Thinking Plague is the quintessential progressive rock band. This means that they do not sound similar to just about any other outfit that falls under that loose moniker. With each release, they move even further from their initial sound, which had a flavor not unlike that of the Art Bears. Here, on their eighth album in 35 years, group leader and guitarist Mike Johnson is joined by longtime collaborators Mark Harris on sax and clarinets, and Dave Willey on bass and accordion. Rounding out the group on this go-around are vocalist Elaine di Falco, drummer Robin Chestnut, and guitarist Bill Pohl.
Regardless of lineup, what makes Thinking Plague tick is Johnson’s compositions. Writing for the first time for two guitarists, he juxtaposed his own angular style with occasional rock pyrotechnics from Pohl. But overall, the tracks on Hoping Against Hope are dense, knotty, contrapuntal offerings. Not exactly chamber rock, they borrow from jazz but fall outside of that genre. Johnson’s lines are tight and intertwined, as he exhibits control over each member without making their recitations appear rote. They pull apart and come together with ease, and even feature a few fleeting free-form moments.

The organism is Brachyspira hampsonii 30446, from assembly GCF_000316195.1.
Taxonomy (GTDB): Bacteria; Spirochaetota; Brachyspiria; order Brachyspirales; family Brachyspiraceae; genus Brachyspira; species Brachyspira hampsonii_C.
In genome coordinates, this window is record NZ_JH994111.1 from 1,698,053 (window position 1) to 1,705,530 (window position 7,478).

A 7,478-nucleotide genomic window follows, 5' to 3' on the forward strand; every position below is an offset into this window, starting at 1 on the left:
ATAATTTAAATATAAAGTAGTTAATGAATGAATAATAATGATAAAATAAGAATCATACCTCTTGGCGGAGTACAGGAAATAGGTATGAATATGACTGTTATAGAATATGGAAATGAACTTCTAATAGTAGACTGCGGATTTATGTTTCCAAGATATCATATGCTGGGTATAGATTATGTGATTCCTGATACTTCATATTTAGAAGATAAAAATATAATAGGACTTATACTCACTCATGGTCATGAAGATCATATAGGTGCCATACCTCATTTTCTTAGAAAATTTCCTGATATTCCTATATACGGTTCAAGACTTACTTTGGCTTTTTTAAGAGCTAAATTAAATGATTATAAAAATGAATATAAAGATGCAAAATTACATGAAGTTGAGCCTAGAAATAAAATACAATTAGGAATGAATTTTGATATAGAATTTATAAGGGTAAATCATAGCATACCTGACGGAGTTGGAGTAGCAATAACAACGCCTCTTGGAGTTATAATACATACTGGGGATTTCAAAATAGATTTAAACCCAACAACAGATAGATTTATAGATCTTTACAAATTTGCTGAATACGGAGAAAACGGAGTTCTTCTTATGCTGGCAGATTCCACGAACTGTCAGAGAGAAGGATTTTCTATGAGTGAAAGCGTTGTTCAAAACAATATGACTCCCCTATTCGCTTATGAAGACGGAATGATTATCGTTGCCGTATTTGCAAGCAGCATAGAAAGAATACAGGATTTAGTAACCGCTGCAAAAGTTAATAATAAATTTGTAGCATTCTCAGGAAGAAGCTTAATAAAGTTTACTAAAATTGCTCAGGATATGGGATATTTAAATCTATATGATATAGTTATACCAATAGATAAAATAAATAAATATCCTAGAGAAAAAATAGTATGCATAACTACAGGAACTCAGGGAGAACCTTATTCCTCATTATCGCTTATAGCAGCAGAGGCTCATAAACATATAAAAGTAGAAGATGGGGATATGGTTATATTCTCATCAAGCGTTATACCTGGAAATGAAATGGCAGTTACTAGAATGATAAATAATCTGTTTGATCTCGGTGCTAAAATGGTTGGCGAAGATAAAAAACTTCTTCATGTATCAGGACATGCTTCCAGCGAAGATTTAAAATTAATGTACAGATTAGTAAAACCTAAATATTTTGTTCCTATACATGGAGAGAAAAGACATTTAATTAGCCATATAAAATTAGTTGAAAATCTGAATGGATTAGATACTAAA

Notably, the phrasings are so odd as times that the contributions of the individual instruments in isolation can sound outright alien. This is particularly the case with di Falco’s vocals, swooping and diving through registers. Nonetheless, this is not necessarily any different from how Johnson wrote for his other vocalists.
It would be hard to point to any one particular track of the six on this album as necessarily standing out amongst the rest. Compositionally, Hoping Against Hope holds together as a unit. There is so much intellectually-challenging content to unpack, that I could probably come back in a few years and write a totally different review. Not only is this a superb album, it may very well be the best album from a group that has made a number of superb albums. Bravo.